Lithe bodies that flex athleticism in their slightest movement, kohl-lined eyes which bore through your frame and a visage that arrests the most confident onlooker into awe inspired paralysis is the effect these magnificent creatures have on all those who chance upon them. A restrained fierceness is their most potent weapon and you will not want to know what unsheathing it feels like.
The loss of their natural habitat and chronic encroachment upon what remains of it, is arguably the most serious challenge faced by tigers’ in the wild. Estimates conclude that less than 9% of the tiger’s original global habitat is still intact. Tack this critical threat to the menace of poaching and illegal trade in animal-parts that poaching feeds and a diabolical situation shapes itself as the future of critically endangered species; and few other species are as menaced, hounded and threatened as the tiger. In addition to these primary causative factors in the dramatic decline of tiger numbers is the natural process of elimination that continues in pockets where tiger’s still roam wild and free, in relative security. Conflict between tigers, death through age and natural causes supply their own steady add-on’s to the piling carcasses displaced by encroachment and killed by poaching. In the midst of all this, lives a tigress, possibly the oldest living tiger in the wild, in the world, who has seen it all, persevered, reproduced and continues to survive.
Macchli, Ranthambhore’s Matriarch, also known, simply, as The Mother has given birth to several cubs, raising at least four litters to adulthood, lived through some of the most devastating poaching crises in living memory, seen off challengers to her realm and survived encounters with her own kind as well as monster crocodiles. Today, her territory may have contracted to a comparatively small area but she continues to live as boldly and magnificently as she always did.
The subject of numerous documentaries, books and articles, Ranthambhore’s Matriarch is still the most sought after sighting, particularly by first time visitors to the Park. Many such visitors come to pay homage to her living presence because she represents an undying, unrelenting spirit that in itself symbolises the raw power and energy of what human imagination perceives a tiger to be composed of. Over the years, I have hosted dozens of guests and visitors to Sher Bagh and Ranthambhore who possess a surprising degree of information about Macchli, though they may never have ventured to Ranthambhore before. Similarly, a sighting of the Grand Old Lady seldom leaves a dry eye for first time visitors. Indeed, there is a clutch of regular Ranthambhore veterans whose only aim in coming here is to photograph, or even just sight our most famous denizen.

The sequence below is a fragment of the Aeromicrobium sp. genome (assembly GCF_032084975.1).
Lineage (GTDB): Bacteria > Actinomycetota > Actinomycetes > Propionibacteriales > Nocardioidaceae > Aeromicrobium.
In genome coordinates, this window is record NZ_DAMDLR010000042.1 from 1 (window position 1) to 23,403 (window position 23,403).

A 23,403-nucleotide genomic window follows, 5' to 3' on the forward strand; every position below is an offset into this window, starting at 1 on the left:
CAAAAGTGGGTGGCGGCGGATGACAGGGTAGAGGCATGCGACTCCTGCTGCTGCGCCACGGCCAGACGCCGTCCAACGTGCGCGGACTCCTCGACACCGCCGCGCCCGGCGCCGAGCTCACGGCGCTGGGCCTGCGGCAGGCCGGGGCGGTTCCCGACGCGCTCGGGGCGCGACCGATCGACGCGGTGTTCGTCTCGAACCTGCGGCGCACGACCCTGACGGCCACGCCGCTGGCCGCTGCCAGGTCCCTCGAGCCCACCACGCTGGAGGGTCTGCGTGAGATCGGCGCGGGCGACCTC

Macchli was the longest reigning tigress of the Lake Territories, the area of Ranthambhore that lies under the shadow of the Ranthambhore Fort and holds the three lakes of Padam Talab, Raj Bagh and Malik Talab. Around these waters and along the hillsides, ravines and gorges which abut them, she nurtured and nourished a long line of cubs, some of whom now inhabit various corners of Ranthambhore and have spawned another generation of their own cubs. Other’s among her offspring now roam Sariska, where they were translocated to in recent years. Yet another, the famous Broken Tail roamed to as far as the Mukundra Hills in Jhalawar, an area that has only recently been declared a Tiger Reserve. Driven out of her range by her daughter Sundari, a few years ago, Macchli sought refuge in the cool, jamun laden groves of Lakarda, that formed part of her original territory. As recently as the winter gone by, she even ventured out, to patrol the full extent of her original realm, after a four year hiatus, as though proclaiming her status as Ranthambhore’s premier living legend.
In 2001 Jaisal Singh, filmed a ferocious confrontation between a large ‘Mugger’ crocodile and Macchli, the first documentation of it’s kind, on the edges of Raj Bagh. An encounter at the end of which this record size crocodile forfeited it’s life and Macchli lost a precious canine, a debilitating blow for most predators but a handicap she overcame with her vast experience at making kills through perfect ambushes.
A full life, that is still giving us examples and unprecedented insights into the behaviour of tigers in the wild is the stuff Macchli’s existence is about. Tiger’s are seldom recorded to live beyond the age of fourteen, in the wild. At eighteen, Ranthambhore’s Dowager Queen, continues to hold her own.
Written by Yusuf Ansari.
Photographs from the Sher Bagh photo library.